Spouse died during the year. If your spouse died during the year, you are considered married for the whole year for filing status purposes.
If you did not remarry before the end of the tax year, you can file a joint return for yourself and your deceased spouse. For the next 2 years, you may be entitled to the special benefits described later under Qualifying Widow(er) With Dependent Child.
If you remarried before the end of the tax year, you can file a joint return with your new spouse. Your deceased spouse’s filing status is married filing separately for that year.
Married persons living apart. If you live apart from your spouse and meet certain tests, you may be considered unmarried. If this applies to you, you can file as head of household even though you are not divorced or legally separated. If you qualify to file as head of household instead of as married filing separately, your standard deduction will be higher. Also, your tax may be lower, and you may be able to claim the earned income credit. See Head of Household, later.
Your filing status is single if, on the last day of the year, you are unmarried or legally separated from your spouse under a divorce or separate maintenance decree, and you do not qualify for another filing status. To determine your marital status on the last day of the year, see Marital Status, earlier.
Widow(er). Your filing status may be single if you were widowed before January 1, 2007, and did not remarry before the end of 2007. However, you might be able to use another filing status that will give you a lower tax. See Head of Household and Qualifying Widow(er) With Dependent Child, later, to see if you qualify.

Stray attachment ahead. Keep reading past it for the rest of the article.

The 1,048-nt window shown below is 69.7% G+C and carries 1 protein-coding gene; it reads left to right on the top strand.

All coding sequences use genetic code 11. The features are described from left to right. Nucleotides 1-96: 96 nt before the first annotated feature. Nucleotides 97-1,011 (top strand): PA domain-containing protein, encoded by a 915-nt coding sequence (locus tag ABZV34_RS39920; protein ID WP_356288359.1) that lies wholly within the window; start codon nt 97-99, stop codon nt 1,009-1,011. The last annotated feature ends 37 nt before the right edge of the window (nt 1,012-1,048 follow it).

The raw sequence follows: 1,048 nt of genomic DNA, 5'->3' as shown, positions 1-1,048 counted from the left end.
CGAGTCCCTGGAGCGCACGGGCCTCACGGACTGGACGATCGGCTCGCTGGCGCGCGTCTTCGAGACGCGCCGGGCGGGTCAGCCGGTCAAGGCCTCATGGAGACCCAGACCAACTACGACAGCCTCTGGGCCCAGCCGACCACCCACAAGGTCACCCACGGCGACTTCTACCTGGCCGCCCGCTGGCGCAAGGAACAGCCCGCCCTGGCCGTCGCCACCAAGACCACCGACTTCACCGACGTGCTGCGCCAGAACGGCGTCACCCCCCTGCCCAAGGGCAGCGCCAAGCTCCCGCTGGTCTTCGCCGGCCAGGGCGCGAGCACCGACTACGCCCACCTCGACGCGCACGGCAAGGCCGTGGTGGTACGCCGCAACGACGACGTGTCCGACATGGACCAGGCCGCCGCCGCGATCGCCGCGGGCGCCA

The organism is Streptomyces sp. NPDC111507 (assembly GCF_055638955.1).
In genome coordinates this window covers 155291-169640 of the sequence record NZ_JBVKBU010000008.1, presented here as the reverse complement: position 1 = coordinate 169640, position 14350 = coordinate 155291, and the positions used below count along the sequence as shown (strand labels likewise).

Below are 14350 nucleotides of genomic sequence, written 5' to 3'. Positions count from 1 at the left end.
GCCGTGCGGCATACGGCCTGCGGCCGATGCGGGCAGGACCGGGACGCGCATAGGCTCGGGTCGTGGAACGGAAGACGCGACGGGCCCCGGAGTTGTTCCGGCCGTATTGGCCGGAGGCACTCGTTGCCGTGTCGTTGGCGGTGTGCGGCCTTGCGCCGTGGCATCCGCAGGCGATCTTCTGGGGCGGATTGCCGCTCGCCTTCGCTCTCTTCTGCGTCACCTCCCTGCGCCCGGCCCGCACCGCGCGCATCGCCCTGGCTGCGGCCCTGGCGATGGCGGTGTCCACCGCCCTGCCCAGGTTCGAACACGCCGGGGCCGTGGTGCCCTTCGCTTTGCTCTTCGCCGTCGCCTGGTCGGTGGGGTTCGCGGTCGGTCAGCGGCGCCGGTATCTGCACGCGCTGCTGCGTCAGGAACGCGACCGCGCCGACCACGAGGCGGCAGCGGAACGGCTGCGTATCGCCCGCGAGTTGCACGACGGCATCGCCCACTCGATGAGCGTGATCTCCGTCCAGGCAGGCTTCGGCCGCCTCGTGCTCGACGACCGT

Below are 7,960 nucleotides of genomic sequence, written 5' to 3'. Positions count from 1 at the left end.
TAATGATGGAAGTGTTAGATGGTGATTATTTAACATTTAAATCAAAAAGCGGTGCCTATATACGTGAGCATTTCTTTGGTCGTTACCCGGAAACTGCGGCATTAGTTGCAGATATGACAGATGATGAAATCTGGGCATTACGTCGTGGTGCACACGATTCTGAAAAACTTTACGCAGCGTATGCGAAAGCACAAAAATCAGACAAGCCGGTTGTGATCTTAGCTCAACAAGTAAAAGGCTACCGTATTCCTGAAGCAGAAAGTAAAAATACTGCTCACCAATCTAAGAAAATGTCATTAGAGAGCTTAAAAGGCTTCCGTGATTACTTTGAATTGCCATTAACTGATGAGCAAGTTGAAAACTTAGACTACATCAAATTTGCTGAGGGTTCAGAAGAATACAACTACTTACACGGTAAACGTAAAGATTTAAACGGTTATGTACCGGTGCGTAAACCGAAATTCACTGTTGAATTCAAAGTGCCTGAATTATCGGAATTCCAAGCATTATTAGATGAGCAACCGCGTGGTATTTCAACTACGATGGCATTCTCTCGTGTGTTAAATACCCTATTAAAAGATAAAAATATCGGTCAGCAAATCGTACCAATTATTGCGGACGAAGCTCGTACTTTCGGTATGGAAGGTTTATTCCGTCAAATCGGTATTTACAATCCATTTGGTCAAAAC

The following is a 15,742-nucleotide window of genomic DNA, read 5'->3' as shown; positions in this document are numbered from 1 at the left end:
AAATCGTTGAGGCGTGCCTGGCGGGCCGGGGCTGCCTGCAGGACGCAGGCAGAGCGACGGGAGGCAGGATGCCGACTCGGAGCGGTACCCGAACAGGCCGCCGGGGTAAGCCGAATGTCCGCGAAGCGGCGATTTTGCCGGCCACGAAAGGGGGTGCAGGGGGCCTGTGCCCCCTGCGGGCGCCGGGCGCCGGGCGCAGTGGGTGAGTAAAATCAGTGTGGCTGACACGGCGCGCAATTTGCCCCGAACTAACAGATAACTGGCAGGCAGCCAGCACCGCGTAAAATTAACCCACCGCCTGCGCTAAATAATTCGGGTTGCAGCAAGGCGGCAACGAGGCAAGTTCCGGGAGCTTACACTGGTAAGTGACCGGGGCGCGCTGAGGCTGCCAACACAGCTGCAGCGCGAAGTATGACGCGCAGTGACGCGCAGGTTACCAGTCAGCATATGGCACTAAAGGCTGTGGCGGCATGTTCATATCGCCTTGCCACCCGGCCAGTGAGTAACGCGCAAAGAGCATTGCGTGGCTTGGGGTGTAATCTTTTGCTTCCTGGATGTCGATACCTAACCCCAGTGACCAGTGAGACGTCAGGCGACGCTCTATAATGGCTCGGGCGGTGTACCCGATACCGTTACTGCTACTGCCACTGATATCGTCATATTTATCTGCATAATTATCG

How to file. You can file Form 1040EZ (if you have no dependents, are under 65 and not blind, and meet other requirements), Form 1040A, or Form 1040. If you file Form 1040A or Form 1040, show your filing status as single by checking the box on line 1. Use the Single column of the Tax Table, or Section A of the Tax Computation Worksheet, to figure your tax.
Married Filing Jointly
You can choose married filing jointly as your filing status if you are married and both you and your spouse agree to file a joint return. On a joint return, you report your combined income and deduct your combined allowable expenses. You can file a joint return even if one of you had no income or deductions.
If you and your spouse decide to file a joint return, your tax may be lower than your combined tax for the other filing statuses. Also, your standard deduction (if you do not itemize deductions) may be higher, and you may qualify for tax benefits that do not apply to other filing statuses.
For more information, you can check with the IRS and you may be interested in checking out my book,
“Bad Tax Idea, Good Tax Idea” for some tips that accountants and tax professionals might not give you. You can find that book on Amazon (you can google to find that too). All information posted here is for you to review and for more serious study and tax prepatation, kindly due your own research or consult your tax pro!
Good luck with your thoughts on Filing Statuses for Taxes!
You are in Kim Greenblatt’s blog, profitable, trying to figure out what filing status means for tax preparation!